While we understand there will be some controversy over this list, we present to you, in no particular order, a list of five of the Best Motorcycle Roads In America that you should get out and take a ride on. Go on a weekday morning when everyone else is at work. We here at AMERiders figured we would give you a best in list since we gave you a worst in
Cherohala Skyway (Tennessee)
While Cherohala Skyway, which connects the 51-mile stretch between Robbinsville, North Carolina, and Tellico Plains, Tennessee, is a great driving road on its own, you can create a loop out of this road along with the Tail of the Dragon. You will be exhausted at the end of the day but with two of the Best Motorcycle Roads in the world in such close proximity means that you can get in a lot of fun without having to endure any highway slogs in between. Note that it is fairly deserted at night and dangerous in the winter months. There are no gas stations or places to eat (but there is the occasional restroom) for the entire length.
Deals Gap—Tail of the Dragon (Tennessee)
Deal’s Gap, or the “Tail of the Dragon,” is an 11-mile stretch along US Route 129 and leads you through Great Smoky Mountains National Park. It tops all the lists when it comes to the best motorcycle roads in America. Though the road is only 11 miles long it contains 318 curves, many of which are named (like “Gravity Cavity” and “Copperhead Corner”).
The speed limit on the road was originally 55mph, but due to its popularity and heavy traffic, it was reduced to 35 in 2005. If you ride this road you will not be able to miss the Tree of Shame, which has motorcycle parts bolted to it and hung off of it by the many people who have crashed there. You will roll through gorgeous Smoky Mountain scenery: lush forests and mountains.
The Dragon cuts through mountains that were of the last areas of North Carolina to be settled because of the inhospitable terrain. You may have also heard of the Blue Ridge Parkway, which rolls through the “other half” of the southern Appalachian Mountains. The eastern half of the range is the Blue Ridge Mountains, and the western range is the Great Smoky Mountains.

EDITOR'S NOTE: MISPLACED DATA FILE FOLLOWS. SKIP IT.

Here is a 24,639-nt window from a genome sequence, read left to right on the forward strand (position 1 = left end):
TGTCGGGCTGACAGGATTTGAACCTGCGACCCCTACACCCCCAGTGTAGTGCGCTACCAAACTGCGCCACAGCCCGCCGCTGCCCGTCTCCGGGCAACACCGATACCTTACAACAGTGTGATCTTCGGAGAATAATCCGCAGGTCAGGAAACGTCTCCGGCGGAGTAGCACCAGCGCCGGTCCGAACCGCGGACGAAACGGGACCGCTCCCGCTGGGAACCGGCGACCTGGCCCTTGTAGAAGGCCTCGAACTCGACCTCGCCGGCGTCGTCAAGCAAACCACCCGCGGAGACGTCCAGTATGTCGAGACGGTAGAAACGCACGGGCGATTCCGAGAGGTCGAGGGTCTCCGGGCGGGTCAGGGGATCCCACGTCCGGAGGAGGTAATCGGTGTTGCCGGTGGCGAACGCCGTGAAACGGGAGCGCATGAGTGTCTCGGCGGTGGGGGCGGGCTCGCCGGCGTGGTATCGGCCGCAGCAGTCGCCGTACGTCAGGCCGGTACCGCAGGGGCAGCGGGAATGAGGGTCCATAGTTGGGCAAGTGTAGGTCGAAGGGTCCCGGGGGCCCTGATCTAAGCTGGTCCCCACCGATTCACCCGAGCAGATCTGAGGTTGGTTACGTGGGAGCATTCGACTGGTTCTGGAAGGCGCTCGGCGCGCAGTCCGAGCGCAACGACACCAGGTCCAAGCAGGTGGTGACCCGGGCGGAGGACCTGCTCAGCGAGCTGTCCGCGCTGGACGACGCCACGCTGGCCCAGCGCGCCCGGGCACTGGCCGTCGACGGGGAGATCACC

The mountain range spans the borders of Tennessee and North Carolina for 36 miles an is more than 5,000 feet in altitude. There are 16 peaks that measure over 6,000 feet. The mountain roads that cut through the gaps in the mountains naturally are very curvy with a lot of altitude changes: sharp turns, steep drop-offs, and, unfortunately, a ton of traffic, especially on weekends.
Pacific Coast Highway (California)
California State Route 1, dubbed the Pacific Coast Highway, is one of the most beautiful motorcycle roads in America. It will take you from Orange County to Mendocino County, but the most notable part of the road
While you will be distracted by the gorgeous scenery, redwood trees, and the Pacific Ocean, you must keep your eyes on the road. Again, this road is published in many guide books and travel sites a not-to-be-missed road trip destination, so there will be traffic. Keep in mind, California law states that if you’re leading a parade of five or more vehicles you must use a turn-out to let them pass.
Skyline Drive (Georgia)
Winding for 105 miles north to south between Shenandoah Valley to the east and the Piedmont plateau to the west, 75 overlooks will give you plenty of places to pull over and take pictures so that you’re not trying to ride and ogle at the same time. The roadsides full of wildflowers are intentionally left unmowed and this road’s beauty draws over two million visitors annually.
It’s most popular (and most heavily trafficked) in the fall due to the spectacle of changing leaves It also has a speed limit of 35mph because of the traffic, curves, and wildlife (white-tailed deer, black bears, and wild turkey are common sights on the road). It is the only public road through Shenandoah National Park.
Glacier National Park—4 Going-to-the-Sun Road (Montana)
This super-smooth paved road is the only major paved route that goes through Glacier National Park, one of the most beautiful National Parks in the entirety of the United States. It’s only about 50 miles long but is an excellent ride with its smooth asphalt over some challenging twisties. The best part is, there are other roads in the area that are quite nice too, so you’re in for at least a full day’s worth of excellent riding with mountains and valleys, lakes and waterfalls, and the ever-present wildlife.
The road is closed in the winter and It takes crews two months after the snow has passed to simply clear the road for travel. Make sure the road is open before you plan your trip! And, as with any of these popular destinations, try to stay off it on the weekends.
Have you ridden any or all of these roads? What’s your favorite? We here at AMERiders would like to know.
~And as always…
~Live Free Ride Hard~
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